Keywords: trade and culture; cultural goods; UNESCO's Convention on Cultural Diversity; Difference-in-differences
    JEL: F13 F14 Z10
    Date: 2019–01
  2. By: Gruber, Marc.
    Abstract: There are nearly 30 million culture and media workers globally, and their work makes a significant contribution to their respective countries’ social and economic development. The creative and collaborative nature of their work – compounded by continuous technological developments – has resulted in a proliferation of diverse working arrangements for culture and media workers, including freelance, self-employment, and part-time work. Such arrangements can offer independence, flexibility and employment opportunities, but can also affect their working conditions, their ability to participate in collective bargaining or fully enjoy freedom of association, as well as their access basic social protection. The present analysis brings to light the extremely diversified employment conditions and decent work issues within these sectors. It also highlight gaps and policy options to ensure that specific types of employment relationships, and the need for flexibility and independence among the workers in the culture and media sectors, do not undermine these workers’ right to equitable treatment, regardless of their contractual relationship. It also provides concrete guidance around measures needed to ensure that workers in the media and culture sectors can adapt to the work of the future, including actions to adjust the market and (re)training these workers in the light of technological developments.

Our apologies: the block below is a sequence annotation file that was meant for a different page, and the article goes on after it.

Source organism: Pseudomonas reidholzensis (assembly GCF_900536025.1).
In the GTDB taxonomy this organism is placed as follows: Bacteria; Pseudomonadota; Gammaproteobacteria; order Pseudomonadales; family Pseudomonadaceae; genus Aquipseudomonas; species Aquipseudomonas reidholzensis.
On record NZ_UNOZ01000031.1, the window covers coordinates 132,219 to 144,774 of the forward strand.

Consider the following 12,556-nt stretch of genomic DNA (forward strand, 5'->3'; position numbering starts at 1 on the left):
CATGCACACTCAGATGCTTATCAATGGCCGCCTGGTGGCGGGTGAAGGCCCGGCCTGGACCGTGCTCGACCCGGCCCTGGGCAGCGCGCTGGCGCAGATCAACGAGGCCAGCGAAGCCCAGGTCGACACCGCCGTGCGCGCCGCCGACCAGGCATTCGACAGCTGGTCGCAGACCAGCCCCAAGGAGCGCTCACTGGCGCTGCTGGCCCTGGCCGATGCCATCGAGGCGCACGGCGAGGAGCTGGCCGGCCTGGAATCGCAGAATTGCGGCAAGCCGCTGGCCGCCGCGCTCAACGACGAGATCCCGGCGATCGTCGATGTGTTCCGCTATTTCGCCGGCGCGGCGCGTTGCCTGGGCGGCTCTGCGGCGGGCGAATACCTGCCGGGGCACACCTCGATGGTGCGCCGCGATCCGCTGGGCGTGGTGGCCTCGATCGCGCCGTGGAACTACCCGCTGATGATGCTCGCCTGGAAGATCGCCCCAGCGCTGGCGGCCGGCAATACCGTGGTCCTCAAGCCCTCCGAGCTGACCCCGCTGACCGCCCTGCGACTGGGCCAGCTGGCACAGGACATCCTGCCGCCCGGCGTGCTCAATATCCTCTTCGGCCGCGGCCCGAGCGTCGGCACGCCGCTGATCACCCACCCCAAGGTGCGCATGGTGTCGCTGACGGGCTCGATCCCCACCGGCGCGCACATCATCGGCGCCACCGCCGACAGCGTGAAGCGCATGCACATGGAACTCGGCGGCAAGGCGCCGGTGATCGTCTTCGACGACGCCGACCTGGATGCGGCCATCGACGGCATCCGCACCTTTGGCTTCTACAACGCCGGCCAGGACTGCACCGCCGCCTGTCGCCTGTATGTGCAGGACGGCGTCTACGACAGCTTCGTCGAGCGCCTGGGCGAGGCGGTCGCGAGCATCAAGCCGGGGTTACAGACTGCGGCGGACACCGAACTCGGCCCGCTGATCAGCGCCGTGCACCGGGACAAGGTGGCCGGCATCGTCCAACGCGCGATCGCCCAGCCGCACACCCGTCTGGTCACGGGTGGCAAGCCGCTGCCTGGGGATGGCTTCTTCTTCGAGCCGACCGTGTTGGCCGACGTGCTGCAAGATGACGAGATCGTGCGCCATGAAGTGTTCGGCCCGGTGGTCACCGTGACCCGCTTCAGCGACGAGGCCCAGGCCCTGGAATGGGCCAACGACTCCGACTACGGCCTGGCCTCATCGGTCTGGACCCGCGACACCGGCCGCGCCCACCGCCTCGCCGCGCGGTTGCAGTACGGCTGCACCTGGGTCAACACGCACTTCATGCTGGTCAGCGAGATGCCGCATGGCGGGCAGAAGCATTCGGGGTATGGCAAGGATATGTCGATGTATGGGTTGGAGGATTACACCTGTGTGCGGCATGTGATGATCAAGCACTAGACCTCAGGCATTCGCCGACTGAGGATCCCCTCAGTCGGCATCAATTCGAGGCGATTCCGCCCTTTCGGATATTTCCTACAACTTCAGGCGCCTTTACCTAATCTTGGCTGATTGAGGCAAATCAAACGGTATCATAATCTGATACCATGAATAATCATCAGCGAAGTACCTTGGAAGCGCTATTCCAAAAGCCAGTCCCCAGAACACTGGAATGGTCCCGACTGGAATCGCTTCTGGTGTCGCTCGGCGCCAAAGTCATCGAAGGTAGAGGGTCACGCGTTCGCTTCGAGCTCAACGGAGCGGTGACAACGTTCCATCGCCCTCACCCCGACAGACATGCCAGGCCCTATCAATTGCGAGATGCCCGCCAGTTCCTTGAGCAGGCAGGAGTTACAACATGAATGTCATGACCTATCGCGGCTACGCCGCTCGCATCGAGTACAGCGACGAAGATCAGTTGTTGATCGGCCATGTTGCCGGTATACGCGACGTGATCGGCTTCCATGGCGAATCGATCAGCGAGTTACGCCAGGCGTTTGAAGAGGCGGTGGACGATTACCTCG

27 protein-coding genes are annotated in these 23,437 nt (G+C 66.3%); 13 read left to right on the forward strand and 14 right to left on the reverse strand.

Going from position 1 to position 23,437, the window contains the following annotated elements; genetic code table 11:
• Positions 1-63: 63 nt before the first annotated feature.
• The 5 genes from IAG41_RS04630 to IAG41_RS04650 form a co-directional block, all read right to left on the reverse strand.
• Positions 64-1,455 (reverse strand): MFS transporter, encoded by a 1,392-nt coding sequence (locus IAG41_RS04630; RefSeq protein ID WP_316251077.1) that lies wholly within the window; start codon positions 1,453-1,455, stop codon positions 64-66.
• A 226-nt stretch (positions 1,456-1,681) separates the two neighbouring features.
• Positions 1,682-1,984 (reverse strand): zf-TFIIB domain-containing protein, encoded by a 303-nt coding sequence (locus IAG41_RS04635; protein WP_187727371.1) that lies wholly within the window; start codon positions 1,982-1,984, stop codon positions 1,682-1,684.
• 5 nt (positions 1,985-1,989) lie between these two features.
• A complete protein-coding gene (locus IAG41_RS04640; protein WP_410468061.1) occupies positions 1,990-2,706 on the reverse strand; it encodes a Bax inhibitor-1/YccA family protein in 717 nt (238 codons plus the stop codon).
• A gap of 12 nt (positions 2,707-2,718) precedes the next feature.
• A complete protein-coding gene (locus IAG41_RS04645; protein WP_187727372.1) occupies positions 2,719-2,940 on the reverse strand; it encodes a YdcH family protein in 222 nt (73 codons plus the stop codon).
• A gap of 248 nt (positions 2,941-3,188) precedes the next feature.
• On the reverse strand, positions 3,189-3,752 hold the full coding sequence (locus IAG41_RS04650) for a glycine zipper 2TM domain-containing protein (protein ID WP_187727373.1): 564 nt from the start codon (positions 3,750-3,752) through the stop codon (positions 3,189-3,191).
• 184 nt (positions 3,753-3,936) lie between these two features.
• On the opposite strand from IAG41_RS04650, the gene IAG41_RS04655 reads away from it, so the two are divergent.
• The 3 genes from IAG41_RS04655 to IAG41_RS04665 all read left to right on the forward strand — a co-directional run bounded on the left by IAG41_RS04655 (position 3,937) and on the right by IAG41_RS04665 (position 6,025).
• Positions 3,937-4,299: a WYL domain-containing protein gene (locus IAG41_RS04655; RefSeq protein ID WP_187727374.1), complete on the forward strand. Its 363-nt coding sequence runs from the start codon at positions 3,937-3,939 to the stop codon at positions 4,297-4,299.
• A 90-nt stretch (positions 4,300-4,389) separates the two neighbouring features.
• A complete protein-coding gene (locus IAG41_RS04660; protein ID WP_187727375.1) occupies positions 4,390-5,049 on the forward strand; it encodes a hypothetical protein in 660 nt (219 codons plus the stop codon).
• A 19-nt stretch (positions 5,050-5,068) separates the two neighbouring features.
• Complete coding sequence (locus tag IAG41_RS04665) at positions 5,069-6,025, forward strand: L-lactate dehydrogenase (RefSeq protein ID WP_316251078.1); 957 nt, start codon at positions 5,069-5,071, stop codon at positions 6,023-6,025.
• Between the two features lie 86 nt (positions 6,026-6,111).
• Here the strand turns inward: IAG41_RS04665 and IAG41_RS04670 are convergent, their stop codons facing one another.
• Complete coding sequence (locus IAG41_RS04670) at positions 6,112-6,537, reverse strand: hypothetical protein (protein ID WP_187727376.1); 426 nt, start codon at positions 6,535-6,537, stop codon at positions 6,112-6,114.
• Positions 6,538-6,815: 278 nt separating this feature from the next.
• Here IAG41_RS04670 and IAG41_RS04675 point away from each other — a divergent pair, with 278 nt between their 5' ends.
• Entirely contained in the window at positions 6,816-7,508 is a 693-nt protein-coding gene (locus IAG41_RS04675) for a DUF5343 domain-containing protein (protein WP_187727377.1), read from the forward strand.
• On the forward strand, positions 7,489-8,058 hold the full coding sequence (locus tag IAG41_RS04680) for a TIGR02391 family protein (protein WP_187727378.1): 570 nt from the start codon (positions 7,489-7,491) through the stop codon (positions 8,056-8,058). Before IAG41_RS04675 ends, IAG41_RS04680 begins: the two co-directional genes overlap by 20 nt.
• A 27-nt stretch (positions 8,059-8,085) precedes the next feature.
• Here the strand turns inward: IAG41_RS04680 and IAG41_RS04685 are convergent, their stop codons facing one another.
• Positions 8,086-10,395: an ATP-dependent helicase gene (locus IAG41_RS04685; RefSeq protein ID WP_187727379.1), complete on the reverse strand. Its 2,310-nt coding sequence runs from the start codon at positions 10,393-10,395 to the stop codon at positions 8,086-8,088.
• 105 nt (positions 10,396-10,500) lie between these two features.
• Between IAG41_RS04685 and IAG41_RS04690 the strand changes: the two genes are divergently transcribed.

Date: 2018
  3. By: Hunt Allcott; Luca Braghieri; Sarah Eichmeyer; Matthew Gentzkow